Go Premium for a chance to win a PS4. Enter to Win

x
  • Status: Solved
  • Priority: Medium
  • Security: Public
  • Views: 349
  • Last Modified:

Main thread calling event from child thread without using Control.Invoke

Hi Experts,

I build an object with a method and an event.
In the method, I start a thread(child thread) and after a long process, the event is raised (from the child thread).

When I use this object in my form, I get an error which tells me to use Textbox.Invoke (which I understand and I know how to solve the error from my form). No problem.

The problem is I want the event to be raised in main thread, so no Textbox.Invoke error will be thrown in my form.

Thanks in advance for your help.
0
noulouk
Asked:
noulouk
  • 2
  • 2
1 Solution
 
WinterMuteUKCommented:
Hi noulouk,

I can't personally see anyway to force an event to fire on the main UI thread, the only thing you can really do in my opinion is to use the InvokeRequired check before doing anything on your UI.

Sorry!

Wint.
0
 
nouloukAuthor Commented:
Thanks Wint,

Main thread means the main thread of my object. No matter if this is main UI thread or a child of the main UI thread that instanciate my object.
Hope you see what I need and can help me more.

0
 
WinterMuteUKCommented:
The only way I can think of to get it back on the main thread is to actually raise the event from the main thread itself:

    internal class TestClass
    {
        public event EventHandler MyEvent;

        public void MyMethod()
        {
            Thread.CurrentThread.Name = "Main";
            Thread child = new Thread(new ThreadStart(ChildMethod));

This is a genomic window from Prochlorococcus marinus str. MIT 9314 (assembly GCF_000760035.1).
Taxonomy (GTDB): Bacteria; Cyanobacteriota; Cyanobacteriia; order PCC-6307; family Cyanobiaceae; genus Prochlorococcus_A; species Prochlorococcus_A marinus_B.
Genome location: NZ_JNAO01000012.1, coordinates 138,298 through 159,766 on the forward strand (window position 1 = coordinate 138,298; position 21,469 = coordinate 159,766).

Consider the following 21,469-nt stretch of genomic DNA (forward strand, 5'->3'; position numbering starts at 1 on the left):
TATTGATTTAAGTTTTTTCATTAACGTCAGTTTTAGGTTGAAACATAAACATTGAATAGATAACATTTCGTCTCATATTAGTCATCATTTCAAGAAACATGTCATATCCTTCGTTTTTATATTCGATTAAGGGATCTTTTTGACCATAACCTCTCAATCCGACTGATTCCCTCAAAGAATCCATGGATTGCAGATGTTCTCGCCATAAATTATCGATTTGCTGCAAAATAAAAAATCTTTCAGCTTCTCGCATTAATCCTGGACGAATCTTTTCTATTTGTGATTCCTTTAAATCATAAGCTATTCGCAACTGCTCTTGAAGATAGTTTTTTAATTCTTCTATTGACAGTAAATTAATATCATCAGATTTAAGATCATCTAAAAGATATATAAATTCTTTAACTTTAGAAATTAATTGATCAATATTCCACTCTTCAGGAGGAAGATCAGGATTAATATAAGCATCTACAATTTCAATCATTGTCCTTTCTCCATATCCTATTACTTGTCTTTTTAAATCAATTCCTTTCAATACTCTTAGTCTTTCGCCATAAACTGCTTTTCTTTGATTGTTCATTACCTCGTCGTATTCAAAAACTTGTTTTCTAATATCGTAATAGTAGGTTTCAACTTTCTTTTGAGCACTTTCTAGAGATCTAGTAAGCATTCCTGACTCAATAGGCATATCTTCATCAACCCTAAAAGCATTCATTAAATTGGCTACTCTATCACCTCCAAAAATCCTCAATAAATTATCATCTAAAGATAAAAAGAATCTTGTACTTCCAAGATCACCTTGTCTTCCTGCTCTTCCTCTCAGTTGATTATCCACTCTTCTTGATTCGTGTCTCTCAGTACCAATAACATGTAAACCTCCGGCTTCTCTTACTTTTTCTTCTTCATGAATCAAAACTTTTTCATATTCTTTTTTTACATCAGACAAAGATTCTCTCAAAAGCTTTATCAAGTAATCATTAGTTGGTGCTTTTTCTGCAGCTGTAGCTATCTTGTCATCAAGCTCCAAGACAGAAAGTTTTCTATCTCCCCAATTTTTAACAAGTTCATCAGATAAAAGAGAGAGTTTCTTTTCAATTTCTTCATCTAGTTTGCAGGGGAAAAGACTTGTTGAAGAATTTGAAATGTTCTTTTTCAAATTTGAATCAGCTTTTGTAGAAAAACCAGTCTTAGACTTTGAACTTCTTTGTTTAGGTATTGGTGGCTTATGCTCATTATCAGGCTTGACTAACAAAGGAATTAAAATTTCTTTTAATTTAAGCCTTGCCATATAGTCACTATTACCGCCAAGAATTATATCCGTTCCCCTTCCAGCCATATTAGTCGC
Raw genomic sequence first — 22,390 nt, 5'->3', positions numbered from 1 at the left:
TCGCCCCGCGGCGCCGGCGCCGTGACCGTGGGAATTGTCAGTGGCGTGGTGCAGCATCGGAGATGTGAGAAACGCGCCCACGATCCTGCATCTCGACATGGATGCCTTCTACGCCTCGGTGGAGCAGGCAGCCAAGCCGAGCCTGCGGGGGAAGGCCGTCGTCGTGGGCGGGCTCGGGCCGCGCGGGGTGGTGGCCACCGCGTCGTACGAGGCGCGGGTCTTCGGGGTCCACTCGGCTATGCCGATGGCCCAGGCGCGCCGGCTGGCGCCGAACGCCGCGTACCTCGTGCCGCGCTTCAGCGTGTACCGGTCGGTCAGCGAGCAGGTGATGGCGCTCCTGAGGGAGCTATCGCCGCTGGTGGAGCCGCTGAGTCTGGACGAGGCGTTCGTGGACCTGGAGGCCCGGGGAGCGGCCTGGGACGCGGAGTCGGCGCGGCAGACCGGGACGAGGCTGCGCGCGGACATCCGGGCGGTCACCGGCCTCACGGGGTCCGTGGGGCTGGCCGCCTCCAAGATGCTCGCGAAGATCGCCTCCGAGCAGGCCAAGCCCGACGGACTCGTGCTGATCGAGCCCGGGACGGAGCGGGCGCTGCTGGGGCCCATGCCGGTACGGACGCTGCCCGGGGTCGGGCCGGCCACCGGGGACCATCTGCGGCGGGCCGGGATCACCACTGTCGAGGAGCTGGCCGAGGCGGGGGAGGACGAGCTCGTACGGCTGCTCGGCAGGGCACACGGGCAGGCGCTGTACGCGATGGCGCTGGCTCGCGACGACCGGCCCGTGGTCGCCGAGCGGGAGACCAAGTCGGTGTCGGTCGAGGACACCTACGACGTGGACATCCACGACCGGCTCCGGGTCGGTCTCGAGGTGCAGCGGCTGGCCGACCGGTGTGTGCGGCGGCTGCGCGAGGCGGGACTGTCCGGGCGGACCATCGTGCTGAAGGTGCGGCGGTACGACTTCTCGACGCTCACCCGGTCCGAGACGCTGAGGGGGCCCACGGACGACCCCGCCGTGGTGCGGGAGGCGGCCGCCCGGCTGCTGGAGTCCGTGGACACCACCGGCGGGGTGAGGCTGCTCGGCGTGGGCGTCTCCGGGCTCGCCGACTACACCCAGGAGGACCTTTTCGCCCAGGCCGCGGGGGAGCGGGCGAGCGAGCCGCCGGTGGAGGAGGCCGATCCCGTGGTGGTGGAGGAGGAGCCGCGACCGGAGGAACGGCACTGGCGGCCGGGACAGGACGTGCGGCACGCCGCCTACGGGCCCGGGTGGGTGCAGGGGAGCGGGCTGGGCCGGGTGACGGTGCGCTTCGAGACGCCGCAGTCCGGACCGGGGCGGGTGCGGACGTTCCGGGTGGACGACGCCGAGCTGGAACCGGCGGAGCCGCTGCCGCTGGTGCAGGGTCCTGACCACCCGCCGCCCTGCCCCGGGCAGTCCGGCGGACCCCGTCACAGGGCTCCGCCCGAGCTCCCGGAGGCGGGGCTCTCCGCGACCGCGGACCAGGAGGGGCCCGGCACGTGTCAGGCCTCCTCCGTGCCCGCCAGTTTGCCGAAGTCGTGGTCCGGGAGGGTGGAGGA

child.Start();

            child.Join(); //Will stop this running until child is finished.
            RaiseEvent( this, null ); //On main thread.
        }

        void RaiseEvent( object sender, EventArgs e )
        {
            Console.WriteLine("On thread: " + Thread.CurrentThread.Name);
            if ( MyEvent != null )
                MyEvent( sender, e );
        }

        private void ChildMethod()
        {
            Thread.CurrentThread.Name = "Child";
            Thread.Sleep(2000);
            RaiseEvent(this, null); //on child thread.
        }
    }

but it's not very nice, because it relies on the child only raising the event when it's finished - and obviously looses any point really of using a child thread at all!

Wint.
0
 
nouloukAuthor Commented:
This works, but this is very ugly as you tell.
Thanks anyway.

Regards.
0

Featured Post

What does it mean to be "Always On"?

Is your cloud always on? With an Always On cloud you won't have to worry about downtime for maintenance or software application code updates, ensuring that your bottom line isn't affected.

  • 2
  • 2
Tackle projects and never again get stuck behind a technical roadblock.
Join Now